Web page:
2. The Law of Unintended Consequences
  3. Know When to Fold ‘Em

Saying No and Really Meaning It

With all that in mind, a big part of my goals for this “learning to thrive with ADD” self-improvement project is to learn to say NO a lot more, and to stick to it, and most importantly, to feel good about it.
I don’t know about others with ADD and a lot of unfinished ideas, but I’d bet that a lot of them have similar experiences, along with this gnawing feeling in your gut that you let yourself (or maybe others) down by not carrying your idea through to fulfillment.  Know what I mean?  It’s like, even if you recognize and know that idea isn’t going anywhere, you still feel bad about it.  You wish you could find a way to make it happen because you know in your heart that it’s a good idea, and maybe one day …
This is one of the reasons I’m looking for an ADD coach/mentor, too.  Someone who understands how my brain works, who can help me focus on those things that I know are TRULY important: my wife and daughters, dogs, work, and own happiness doing things that I can realistically do.  Not only do I want to say YES to those important things, but I want to know how to let go of the other stuff completely and fully.  And just as importantly, to catch and stop me before something else new and interesting comes along that distracts me once again.
Have you found ways to say no to all the cool ideas that bounce around your head?  If so, please share them in the comments!  And don’t forget, “Sharing is Caring,” so if this struck a chord with you in any way, or if you know someone else struggling with similar issues, please share the article. Thank you for reading!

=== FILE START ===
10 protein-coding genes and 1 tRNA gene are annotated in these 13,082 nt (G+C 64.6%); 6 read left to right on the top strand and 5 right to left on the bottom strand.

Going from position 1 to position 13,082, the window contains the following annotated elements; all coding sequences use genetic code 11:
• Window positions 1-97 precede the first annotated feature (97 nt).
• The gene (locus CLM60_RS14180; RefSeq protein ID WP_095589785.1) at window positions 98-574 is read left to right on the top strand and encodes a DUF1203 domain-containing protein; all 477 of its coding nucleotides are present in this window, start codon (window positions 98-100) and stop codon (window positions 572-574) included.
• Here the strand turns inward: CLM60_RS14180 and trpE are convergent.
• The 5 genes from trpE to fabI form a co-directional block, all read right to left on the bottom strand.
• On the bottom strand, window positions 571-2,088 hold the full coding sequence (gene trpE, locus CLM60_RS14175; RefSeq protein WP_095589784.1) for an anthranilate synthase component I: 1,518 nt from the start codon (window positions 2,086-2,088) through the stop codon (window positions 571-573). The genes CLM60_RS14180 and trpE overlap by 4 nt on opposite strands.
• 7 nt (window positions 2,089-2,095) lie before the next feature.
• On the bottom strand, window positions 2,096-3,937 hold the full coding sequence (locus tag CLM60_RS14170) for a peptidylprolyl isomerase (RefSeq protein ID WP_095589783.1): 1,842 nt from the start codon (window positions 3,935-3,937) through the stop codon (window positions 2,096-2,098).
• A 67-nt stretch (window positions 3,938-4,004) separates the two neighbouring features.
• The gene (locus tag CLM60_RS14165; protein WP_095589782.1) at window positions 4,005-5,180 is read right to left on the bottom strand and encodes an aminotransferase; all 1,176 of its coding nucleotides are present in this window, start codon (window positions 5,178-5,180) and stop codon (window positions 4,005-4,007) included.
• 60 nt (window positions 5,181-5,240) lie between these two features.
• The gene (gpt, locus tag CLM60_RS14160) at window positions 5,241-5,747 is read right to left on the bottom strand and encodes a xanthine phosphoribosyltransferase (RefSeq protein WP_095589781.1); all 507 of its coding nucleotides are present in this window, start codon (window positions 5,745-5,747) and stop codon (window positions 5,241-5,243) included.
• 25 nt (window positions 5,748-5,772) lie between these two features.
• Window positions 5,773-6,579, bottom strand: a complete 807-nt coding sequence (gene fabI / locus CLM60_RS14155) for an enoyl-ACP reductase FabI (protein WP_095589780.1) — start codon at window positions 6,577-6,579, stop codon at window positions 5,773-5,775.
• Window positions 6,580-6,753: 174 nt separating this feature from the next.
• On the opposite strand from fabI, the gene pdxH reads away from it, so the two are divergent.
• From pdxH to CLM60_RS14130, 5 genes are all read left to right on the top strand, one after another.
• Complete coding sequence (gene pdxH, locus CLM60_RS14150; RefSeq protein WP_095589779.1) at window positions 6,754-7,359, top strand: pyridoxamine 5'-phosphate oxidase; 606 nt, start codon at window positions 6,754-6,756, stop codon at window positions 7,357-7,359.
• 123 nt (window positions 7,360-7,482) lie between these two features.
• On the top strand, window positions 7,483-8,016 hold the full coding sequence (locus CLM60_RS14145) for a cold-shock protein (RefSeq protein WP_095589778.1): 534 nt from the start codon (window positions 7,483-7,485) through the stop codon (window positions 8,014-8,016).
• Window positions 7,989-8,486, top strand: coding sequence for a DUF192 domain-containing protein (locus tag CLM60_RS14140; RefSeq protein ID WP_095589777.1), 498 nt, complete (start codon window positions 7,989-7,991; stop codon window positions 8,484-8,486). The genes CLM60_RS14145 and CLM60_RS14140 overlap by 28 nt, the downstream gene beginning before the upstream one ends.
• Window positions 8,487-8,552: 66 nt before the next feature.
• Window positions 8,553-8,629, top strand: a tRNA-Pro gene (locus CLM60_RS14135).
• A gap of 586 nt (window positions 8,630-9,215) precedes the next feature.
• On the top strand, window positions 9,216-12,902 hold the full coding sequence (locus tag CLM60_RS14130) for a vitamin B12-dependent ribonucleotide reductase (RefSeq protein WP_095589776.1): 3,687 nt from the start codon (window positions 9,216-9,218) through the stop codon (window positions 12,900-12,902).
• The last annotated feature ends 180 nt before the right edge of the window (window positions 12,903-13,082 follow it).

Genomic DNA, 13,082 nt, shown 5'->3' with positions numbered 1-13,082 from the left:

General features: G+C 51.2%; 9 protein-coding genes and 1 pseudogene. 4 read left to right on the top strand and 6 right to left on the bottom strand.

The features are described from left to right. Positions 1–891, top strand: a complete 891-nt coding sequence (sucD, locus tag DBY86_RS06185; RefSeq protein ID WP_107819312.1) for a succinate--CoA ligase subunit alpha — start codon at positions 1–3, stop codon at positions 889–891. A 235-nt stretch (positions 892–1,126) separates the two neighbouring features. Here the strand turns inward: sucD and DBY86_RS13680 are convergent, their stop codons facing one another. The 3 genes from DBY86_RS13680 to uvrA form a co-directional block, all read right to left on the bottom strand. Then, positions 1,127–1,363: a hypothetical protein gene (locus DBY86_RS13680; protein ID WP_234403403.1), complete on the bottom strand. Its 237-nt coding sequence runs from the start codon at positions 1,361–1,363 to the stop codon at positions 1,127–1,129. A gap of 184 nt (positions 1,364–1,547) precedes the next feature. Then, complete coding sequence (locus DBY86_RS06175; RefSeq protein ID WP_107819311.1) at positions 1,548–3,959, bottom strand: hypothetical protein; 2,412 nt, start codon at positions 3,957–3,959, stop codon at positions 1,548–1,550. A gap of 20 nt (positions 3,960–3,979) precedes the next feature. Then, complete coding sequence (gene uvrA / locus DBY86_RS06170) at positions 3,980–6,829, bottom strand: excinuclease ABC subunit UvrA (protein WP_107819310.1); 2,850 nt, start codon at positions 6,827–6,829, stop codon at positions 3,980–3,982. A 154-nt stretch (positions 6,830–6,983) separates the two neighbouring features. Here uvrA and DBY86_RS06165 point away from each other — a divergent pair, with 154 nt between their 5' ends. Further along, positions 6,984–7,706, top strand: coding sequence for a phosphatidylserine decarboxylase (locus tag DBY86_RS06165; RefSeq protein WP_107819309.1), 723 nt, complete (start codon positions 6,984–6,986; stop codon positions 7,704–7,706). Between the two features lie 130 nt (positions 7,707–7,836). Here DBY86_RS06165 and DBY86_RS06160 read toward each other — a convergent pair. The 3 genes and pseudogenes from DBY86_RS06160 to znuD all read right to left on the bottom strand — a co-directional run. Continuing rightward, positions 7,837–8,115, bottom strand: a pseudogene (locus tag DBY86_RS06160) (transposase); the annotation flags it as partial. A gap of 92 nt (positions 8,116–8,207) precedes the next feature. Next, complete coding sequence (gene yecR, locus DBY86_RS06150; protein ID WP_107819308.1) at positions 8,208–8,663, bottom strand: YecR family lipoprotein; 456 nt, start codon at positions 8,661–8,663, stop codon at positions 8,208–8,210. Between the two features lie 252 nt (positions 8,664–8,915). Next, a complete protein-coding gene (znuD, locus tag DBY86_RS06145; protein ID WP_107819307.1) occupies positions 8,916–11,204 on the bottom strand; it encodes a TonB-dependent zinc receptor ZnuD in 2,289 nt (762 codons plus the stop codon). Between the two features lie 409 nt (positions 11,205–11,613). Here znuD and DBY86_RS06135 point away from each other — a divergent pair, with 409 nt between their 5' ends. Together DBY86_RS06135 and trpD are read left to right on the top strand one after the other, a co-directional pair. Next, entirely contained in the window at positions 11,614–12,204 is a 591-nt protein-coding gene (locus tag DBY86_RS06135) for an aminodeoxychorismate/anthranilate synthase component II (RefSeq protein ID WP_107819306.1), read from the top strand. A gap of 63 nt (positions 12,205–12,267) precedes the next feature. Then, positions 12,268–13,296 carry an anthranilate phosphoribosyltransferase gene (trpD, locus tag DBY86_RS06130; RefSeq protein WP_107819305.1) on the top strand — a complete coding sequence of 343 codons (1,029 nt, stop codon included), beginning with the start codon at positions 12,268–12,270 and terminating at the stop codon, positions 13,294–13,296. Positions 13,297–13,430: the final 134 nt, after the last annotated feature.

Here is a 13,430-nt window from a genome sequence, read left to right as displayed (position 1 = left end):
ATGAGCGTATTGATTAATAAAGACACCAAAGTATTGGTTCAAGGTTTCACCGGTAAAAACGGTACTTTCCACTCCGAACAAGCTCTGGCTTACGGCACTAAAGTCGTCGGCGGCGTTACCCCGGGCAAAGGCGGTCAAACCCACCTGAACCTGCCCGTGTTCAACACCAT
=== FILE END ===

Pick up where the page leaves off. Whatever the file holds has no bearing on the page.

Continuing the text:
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  • Tom Schoen

    Chip, I weigh every decision by what my friends complain about..boredom and taxes. I would like to some day see what it is like to be bored. The opposite of boredom, I call it creating, is what I try to avoid. If I am going to create anything it has to have the long term goal of creating the opportunity of boredom (defined as free time where I am finished with what I started..not kicking it down the road).

    I only in the past couple of years have been able to feel I was even paying my fair share of taxes. To get to the point where I can retire I will have to create more income with new strategies. That is what is important to me, so my efforts are in that direction and it is working. I had to hire a great accountant Long term boredom and too many taxes are my short term focus. The busier I get the more opportunity to create, but if they do not pass the boredom/tax test, I don’t go there.

    You can make your own standards to weigh your decisions by. Think both short and long term how things will apply to those standards. Tom

  • donald whittier

    Hi chip.